Hindes wants Gloversville Council seat back

Former Councilman Ray R. Hindes Jr., D-6th Ward, gone since Jan. 12 when he suddenly resigned, has c

Former Councilman Ray R. Hindes Jr., D-6th Ward, gone since Jan. 12 when he suddenly resigned, has contacted city officials seeking to rescind his resignation letter.

Hindes said Monday he will ask the Common Council tonight to consent to his return, a step dictated under state law.

“I was very upset at the time and hastily resigned,” Hindes said.

Since then, Hindes said, he has reconsidered as a result of numerous phone calls from constituents and other support. “They made me realize I was elected by the people and that I should do what I was elected to do,” he said.

Hindes said he was bothered by a number of issues leading to his resignation, but he mentioned accusations that he and fellow council members, Robin Wentworth, D-1st Ward, and Ellen Anadio, R-4th Ward, conspired to skip a special meeting called Jan. 7 by Mayor Dayton King.

Hindes said he was ill and in bed that Thursday and that while he has sometimes voted with Wentworth and Anadio, he has also voted in alliance with others on the council. He said he was not part of any voting bloc, which is what some political observers termed the Hindes, Wentworth and Anadio group.

“I voted what was best for the city and I will continue to do that,” Hindes said.

King and Councilman-at-Large James Robinson said Monday they were awaiting information from City Attorney Matthew E. Trainor about the legal issues governing Hindes’ attempted comeback.

A similar issue arose after former Councilman Matthew Myers, R-5th Ward, resigned in November but stayed in place to cast key votes on Jan. 1. Local activist Jack Kinzie challenged the Jan. 1 votes, contending state law limits a term in office after a resignation to 30 days. Trainor disagreed, citing some case law.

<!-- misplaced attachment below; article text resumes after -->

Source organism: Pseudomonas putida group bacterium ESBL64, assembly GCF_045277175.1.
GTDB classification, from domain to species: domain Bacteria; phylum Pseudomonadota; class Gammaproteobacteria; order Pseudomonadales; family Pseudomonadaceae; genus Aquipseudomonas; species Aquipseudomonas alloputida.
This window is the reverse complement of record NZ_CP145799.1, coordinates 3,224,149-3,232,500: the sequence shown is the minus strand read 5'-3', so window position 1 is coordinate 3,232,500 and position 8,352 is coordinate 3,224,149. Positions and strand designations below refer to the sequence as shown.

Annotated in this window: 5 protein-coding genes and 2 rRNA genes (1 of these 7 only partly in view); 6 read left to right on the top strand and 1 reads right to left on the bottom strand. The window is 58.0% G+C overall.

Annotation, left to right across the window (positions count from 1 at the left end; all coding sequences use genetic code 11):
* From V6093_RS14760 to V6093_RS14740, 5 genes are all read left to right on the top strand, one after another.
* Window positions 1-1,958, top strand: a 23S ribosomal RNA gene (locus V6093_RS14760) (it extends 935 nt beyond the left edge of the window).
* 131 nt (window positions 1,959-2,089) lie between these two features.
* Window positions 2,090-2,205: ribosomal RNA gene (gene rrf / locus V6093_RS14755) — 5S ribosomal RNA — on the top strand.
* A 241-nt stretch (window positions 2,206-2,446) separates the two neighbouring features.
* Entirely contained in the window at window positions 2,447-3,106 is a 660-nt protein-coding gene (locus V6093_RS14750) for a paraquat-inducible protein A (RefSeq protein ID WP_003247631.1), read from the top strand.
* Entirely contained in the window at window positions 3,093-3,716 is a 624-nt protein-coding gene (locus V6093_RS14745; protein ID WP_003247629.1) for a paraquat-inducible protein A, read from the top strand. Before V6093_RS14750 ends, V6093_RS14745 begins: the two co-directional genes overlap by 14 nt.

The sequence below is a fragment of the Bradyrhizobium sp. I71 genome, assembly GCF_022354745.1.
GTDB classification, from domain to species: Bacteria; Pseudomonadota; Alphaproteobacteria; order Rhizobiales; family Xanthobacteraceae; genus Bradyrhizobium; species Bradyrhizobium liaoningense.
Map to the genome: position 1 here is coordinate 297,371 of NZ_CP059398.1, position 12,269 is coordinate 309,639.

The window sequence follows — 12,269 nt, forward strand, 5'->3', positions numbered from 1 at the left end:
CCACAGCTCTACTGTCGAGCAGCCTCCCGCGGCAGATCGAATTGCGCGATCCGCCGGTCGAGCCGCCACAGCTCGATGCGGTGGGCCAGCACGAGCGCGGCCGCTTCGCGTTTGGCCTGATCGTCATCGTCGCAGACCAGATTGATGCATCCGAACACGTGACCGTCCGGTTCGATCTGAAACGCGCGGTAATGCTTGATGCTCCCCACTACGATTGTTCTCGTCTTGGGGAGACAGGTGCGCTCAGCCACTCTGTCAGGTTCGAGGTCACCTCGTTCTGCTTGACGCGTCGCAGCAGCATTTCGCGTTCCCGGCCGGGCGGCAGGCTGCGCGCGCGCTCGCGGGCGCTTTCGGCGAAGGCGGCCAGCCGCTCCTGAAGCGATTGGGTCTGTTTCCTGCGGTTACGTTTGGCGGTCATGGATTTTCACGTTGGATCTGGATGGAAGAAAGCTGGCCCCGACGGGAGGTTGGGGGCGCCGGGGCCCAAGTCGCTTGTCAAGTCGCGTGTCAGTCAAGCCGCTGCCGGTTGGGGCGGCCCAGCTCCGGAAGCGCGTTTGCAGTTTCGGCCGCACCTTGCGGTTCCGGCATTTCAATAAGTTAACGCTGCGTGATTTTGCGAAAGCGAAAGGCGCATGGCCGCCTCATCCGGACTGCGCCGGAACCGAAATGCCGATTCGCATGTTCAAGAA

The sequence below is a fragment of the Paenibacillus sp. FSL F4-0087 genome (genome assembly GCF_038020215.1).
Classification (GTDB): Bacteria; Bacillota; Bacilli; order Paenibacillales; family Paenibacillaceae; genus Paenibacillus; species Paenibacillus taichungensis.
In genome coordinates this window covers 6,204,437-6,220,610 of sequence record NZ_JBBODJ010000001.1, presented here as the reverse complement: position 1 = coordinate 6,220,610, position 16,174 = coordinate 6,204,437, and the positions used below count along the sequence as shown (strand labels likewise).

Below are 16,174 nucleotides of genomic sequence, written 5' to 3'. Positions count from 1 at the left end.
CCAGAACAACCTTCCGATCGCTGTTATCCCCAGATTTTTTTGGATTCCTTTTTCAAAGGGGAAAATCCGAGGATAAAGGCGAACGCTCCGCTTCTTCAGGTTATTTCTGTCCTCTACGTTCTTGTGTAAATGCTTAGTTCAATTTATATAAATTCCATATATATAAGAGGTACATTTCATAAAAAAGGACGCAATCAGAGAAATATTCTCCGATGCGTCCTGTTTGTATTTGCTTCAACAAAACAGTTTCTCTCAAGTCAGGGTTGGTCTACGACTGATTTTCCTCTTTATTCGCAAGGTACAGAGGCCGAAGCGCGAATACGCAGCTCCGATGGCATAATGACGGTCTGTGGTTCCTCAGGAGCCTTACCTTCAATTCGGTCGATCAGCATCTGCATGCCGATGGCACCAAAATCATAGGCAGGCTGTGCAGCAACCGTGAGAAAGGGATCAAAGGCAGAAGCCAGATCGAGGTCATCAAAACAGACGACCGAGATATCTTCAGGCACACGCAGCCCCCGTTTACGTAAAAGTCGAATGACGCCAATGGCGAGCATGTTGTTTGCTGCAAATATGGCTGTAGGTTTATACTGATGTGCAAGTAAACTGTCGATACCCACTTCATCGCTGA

Both sides agreed that an official may rescind a resignation if the officer to whom the letter is tendered consents to it.

Robinson said Monday it was still unclear whether City Clerk Brenda Pedrick or the entire council must grant consent to Hindes.

But, said Robinson, “we’re waiting for legal advice.” Robinson said he would have preferred it if Hindes “had lived with his decision.”

The council, having recruited five candidates interested in the seat, is already moving toward making an appointment.

“Why did he wait about a month to decide?” Robinson asked.

Hindes’ request, King said, is an issue warranting a vote by the full council. If Hindes is to return, King said, it must be done in accordance with the law.

When Hindes was in office, King said, it was apparent, “he did his homework and had his constituents in mind.”

When Hindes resigned, he submitted a two-page resignation letter offering recommendations, citing his accomplishments and expressing his ire that city officials and some residents apparently did not believe he was ill the night of King’s special meeting.

“I was not absent from the meeting because of a ‘planned scenario with the three amigos,’ ” he said in his letter, referring to portrayals on the city message board.

“The truth of the matter is I had been ill for a couple of days . . . on Thursday, Jan. 7, I was sick and never got out of bed,” he said.

Categories: Schenectady County

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